This editorial appeared in Tuesday's San Jose Mercury News
The thwarted bomb attack on Times Square, chilling as it was, should also inspire some resurgence of national pride.
The vigilance of two street vendors prevented disaster, and the aggressive response of law enforcement led to the arrest of an American suspect who has apparently confessed. Pakistan, too, has detained several people who may have been involved in plotting the bombing — all within days of the suspicious SUV's appearance.
Sometimes it feels as if Americans are under siege with intractable problems that befuddle an ineffective government. But that is not the case here. The system worked.
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U.S. counterterrorism officials have disrupted terrorists' ability to organize and execute even small-scale attacks, as shown by this case and the failed Christmas Day bombing. And in both instances, ordinary Americans provided a crucial first line of defense — as they must, since police can never be everywhere.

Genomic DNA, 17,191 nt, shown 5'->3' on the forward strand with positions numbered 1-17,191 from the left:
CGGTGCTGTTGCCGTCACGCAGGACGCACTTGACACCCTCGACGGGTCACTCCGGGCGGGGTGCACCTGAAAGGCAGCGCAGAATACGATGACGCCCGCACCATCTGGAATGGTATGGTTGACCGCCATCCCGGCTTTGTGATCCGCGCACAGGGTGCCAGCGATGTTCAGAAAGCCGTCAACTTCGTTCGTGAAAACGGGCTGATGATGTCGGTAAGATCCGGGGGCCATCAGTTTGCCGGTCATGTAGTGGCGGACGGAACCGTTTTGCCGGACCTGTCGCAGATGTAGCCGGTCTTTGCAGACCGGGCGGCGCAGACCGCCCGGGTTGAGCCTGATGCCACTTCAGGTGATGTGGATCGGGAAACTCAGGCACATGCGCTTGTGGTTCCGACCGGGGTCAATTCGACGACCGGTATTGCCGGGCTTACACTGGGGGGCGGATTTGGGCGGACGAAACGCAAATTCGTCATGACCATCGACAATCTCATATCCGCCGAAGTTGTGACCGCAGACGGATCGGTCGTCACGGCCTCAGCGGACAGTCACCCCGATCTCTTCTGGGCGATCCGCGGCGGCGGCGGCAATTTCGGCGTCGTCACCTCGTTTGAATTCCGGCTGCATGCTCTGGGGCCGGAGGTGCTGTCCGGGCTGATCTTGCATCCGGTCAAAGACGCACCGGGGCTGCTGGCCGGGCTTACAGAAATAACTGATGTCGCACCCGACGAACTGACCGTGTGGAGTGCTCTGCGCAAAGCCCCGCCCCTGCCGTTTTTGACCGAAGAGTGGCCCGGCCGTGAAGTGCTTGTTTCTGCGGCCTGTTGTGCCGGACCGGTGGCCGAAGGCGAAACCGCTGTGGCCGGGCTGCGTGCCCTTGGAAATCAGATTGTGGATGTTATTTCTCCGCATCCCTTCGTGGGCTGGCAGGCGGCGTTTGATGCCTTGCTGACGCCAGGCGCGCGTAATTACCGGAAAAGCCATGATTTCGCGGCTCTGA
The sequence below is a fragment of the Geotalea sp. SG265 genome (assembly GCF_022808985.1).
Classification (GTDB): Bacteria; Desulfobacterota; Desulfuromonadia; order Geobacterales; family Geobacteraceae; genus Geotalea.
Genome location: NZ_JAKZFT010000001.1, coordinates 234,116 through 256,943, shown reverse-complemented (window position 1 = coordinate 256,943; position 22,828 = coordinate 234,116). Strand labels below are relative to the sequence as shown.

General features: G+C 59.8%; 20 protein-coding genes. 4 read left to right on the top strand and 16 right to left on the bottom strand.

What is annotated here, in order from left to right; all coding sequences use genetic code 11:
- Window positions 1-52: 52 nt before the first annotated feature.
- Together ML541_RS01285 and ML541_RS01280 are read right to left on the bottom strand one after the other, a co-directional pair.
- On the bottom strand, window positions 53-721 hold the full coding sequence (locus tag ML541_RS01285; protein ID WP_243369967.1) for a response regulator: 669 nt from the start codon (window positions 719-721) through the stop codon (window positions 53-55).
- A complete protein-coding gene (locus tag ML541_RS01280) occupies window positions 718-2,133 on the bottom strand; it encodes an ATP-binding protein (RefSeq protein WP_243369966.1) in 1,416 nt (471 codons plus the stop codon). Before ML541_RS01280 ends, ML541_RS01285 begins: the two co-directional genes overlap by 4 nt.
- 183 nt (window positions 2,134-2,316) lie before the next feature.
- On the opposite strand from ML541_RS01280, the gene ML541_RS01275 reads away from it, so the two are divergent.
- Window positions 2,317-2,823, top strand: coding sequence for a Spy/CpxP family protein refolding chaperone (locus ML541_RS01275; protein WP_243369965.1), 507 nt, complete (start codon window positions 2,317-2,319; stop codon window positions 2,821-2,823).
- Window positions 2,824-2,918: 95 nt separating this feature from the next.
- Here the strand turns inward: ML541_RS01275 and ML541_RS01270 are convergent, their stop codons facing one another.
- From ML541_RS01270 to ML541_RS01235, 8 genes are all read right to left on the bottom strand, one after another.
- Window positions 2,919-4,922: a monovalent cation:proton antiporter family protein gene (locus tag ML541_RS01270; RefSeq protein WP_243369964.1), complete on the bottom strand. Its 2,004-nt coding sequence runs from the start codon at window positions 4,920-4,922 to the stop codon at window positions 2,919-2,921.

The swift investigation that led to Faisal Shahzad's dramatic arrest on a plane late Monday night was impressive and reassuring.
Redundancies in the system worked: Though Emirates Airlines says it alerted law enforcement Shahzad had bought a one-way ticket and paid with cash, and he had been added to the no-fly list a few hours earlier, he was still allowed to board. Customs agents, though, stopped the plane from taking off.
It's a fact of life that we will be the target of attacks. But we are not defenseless. Common sense and competence happily conspired to make that point this week.